Blooming throughout the late winter and spring, the humble Crocus vernus has become historically celebrated as an uplifting symbol of the arrival of springtime.
Deriving from the Iridaceae family, there are around 80 different varieties of crocus and they are available in a range of fascinating colours. Crocuses originally derive from areas of Europe, the Alps and parts of the Mediterranean.
Whilst adding a delightful dash of colour to your garden, crocuses are a divine perennial plant that are thriving right now, adding a touch of spring excitement to a collection of our enchanting gardens. Radiating a palette of refreshing coloured petals and emitting a sweet floral scent, let’s discover more about this extraordinary springtime bloom.
When and where to plant:
Due to crocuses being a low-lying flower, they are best planted within borders, pots or grass and they should be planted anytime between August-November. Crocuses love the sun, so make sure to plant them in a very sunny and exposed area.
If you plan to plant your crocuses in a pot then make sure to add extra grit in order to help aid drainage. However, if you are planning to plant your crocuses in soil or compost then, in this case, make sure that this soil drains well or has a rather gritty texture.
Tolerance and resistance:
The charming crocus thrives best in neutral soil. As long as the soil drains well and does not become too waterlogged then your crocuses are bound to flourish to their full potential.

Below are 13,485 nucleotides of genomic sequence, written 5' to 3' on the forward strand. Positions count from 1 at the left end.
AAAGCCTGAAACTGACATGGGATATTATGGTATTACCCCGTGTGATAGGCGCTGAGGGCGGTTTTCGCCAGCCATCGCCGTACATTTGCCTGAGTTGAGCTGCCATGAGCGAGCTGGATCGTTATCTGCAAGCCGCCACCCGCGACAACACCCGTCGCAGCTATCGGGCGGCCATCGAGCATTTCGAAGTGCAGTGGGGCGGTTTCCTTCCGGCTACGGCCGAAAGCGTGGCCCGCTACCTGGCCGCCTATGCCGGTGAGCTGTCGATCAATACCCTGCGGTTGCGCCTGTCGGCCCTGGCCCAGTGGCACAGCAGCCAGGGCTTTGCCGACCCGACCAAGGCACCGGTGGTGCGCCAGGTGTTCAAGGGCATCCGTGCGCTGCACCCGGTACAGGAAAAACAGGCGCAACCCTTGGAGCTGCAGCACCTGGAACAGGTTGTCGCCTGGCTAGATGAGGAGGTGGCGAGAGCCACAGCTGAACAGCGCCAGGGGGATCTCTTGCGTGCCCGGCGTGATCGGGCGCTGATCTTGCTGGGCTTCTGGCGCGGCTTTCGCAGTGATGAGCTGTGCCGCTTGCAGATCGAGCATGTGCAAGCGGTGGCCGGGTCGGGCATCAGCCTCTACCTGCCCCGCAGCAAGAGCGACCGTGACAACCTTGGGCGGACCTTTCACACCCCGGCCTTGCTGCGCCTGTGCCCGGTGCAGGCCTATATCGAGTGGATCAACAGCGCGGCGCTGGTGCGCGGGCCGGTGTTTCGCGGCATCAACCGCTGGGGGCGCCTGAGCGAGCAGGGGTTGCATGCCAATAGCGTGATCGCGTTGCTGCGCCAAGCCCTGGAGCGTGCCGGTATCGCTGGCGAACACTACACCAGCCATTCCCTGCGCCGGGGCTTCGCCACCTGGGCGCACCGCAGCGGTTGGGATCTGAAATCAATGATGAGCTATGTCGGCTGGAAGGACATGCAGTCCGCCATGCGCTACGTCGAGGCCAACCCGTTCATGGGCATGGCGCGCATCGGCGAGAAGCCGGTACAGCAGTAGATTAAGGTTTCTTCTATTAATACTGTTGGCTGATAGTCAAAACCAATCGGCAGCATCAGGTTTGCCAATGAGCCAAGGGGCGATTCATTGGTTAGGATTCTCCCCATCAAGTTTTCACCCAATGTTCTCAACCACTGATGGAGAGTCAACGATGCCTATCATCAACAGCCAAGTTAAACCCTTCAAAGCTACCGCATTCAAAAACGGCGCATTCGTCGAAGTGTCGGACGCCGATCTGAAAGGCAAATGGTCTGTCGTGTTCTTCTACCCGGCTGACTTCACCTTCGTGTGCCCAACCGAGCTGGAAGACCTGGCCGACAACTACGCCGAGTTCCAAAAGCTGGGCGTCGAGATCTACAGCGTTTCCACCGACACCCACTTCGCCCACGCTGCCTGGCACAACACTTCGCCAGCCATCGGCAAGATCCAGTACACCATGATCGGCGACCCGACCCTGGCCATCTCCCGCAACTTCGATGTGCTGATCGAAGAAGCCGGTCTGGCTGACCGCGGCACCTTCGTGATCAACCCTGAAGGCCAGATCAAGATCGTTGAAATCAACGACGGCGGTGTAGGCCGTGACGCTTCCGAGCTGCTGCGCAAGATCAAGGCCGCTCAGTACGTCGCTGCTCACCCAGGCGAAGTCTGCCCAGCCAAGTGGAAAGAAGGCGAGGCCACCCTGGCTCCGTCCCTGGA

Crocuses do not require too much attention, as long as they are watered throughout the seasons, apart from summer, they should bloom beautifully. The plant becomes dormant during the summer period therefore the crocus will require dry soil instead.
As much as crocuses love the sun they are not the biggest fans of heat, therefore make sure that you are planting your bulbs in a location that has a rather mild climate.
Crocuses are also a fantastic resource for both nectar and pollen. Therefore these flowers are great for helping insects fresh out of hibernation find their feet and for increasing biodiversity within your garden.
When planting your crocus bulbs make sure to cover them with a protective wire netting or layer, as during the autumn months squirrels and other animals, such as deer, can keenly eat up all of your freshly planted bulbs. And that would be disappointing…
Renowned for their beautiful colourings, crocuses have also been celebrated as a symbol of youth and happiness. Their unusual bowl-shaped flowerhead has also earned the crocus the title of “the light bulb flower”.
Known for their phenomenal history, it has been said that the Egyptians used to use crocus flowers in order to deodorise alcoholic beverages by adding a handful of the flowers to their glasses before they began drinking.
The Romans were also fascinated by this wonderful flower and its sweet perfume. They loved the scent so much that they invented a device to spray the crocus fragrance onto their guests whilst they entered their dinner parties. They did this often as they believed that the sweet smell diffused from a crocus was meant to encourage feelings of love.
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